Continue reading "The celebrations begin - but is it too soon?" »

Saturday, 29 March 2008

Our on-the-spot exclusive election day report!

Zanu-PF were widely expected to rig this election - and my sources tell me they are performing well up to expectations

From across the country this afternoon, Saturday, came reports indicating that the intimidation, the cheating, and the blatant chicanery which our people have come to expect from Mugabe's regime is in full swing.

To observers there seem to be three or four different ways that Zanu-PF and its paramilitary police and agents are operating (not including ballot box stuffing and other illegal moves that will undoubtedly come later.)

In rural areas they are "assisting" voters to vote - that is, they are guiding the hands of confused and frightened voters, making sure they vote the Zanu-PF/Mugabe ticket.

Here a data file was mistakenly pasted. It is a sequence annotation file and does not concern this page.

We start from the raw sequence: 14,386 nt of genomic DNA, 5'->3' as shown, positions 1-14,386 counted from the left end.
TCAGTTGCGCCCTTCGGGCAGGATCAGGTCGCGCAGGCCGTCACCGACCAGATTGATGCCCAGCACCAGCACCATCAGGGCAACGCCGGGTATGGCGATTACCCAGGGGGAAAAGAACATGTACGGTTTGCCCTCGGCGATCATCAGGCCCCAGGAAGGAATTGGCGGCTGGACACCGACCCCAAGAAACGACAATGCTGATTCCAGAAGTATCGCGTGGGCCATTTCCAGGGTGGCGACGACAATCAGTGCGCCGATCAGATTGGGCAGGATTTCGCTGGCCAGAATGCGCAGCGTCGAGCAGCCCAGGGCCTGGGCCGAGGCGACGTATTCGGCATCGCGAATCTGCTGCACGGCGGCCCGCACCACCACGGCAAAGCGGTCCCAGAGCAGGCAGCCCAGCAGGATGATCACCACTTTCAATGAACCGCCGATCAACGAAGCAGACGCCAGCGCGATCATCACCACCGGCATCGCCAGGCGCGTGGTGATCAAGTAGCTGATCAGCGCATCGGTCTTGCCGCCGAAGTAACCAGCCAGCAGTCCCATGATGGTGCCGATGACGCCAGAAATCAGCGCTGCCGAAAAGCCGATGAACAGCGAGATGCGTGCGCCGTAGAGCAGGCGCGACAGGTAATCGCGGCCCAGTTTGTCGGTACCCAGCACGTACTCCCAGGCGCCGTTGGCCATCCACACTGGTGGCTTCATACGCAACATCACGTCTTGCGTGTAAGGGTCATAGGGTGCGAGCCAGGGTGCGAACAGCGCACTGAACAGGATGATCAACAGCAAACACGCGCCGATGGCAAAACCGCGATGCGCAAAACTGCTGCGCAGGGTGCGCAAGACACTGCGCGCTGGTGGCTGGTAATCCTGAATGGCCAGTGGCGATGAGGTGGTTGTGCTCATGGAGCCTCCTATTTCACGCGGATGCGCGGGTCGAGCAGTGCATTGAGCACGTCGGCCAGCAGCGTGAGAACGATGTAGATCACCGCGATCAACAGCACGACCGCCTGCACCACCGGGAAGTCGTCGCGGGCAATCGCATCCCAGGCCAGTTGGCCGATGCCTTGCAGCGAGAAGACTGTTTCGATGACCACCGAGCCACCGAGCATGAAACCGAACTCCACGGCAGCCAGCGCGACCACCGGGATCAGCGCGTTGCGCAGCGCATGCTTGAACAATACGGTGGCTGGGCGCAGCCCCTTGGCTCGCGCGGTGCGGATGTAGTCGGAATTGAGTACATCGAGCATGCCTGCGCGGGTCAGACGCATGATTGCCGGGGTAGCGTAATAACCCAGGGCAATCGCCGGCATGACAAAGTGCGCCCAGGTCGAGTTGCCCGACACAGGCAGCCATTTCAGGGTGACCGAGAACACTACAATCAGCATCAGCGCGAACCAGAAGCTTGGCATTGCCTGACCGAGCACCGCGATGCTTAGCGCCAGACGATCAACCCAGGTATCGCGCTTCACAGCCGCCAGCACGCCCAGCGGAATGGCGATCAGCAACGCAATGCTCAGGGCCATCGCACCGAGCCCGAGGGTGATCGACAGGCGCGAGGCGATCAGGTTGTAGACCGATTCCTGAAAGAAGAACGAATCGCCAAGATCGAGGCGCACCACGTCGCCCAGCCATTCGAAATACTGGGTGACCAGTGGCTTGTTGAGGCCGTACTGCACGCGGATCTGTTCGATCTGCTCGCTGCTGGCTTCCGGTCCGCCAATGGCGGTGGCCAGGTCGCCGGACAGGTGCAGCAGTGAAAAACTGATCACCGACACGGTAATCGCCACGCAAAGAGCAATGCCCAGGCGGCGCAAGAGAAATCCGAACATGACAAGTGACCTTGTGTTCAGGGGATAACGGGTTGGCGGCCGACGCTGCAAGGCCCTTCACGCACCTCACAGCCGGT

In town, where the strong points of the opposition can be found, the police are in the voting stations, slowing the flow of voters and turning away genuine registered voters, by claiming they are either 'aliens' or have names that do not appear on our notorious electoral roll.

In various areas buses have been laid on to take willing Zanu-PF volunteers from one polling station to another to take part in multiple voting - an operation known in the Central Intelligence Organisation as "Boys On Leave".

And then of course there is the normal intimidation, with many examples of opposition officials being frightened away from polling stations by CIO bullyboys. Here are some of the detailed reports.

Continue reading "Our on-the-spot exclusive election day report!" »

First fix of the day!

Why the survey that predicts a Mugabe win today is a fake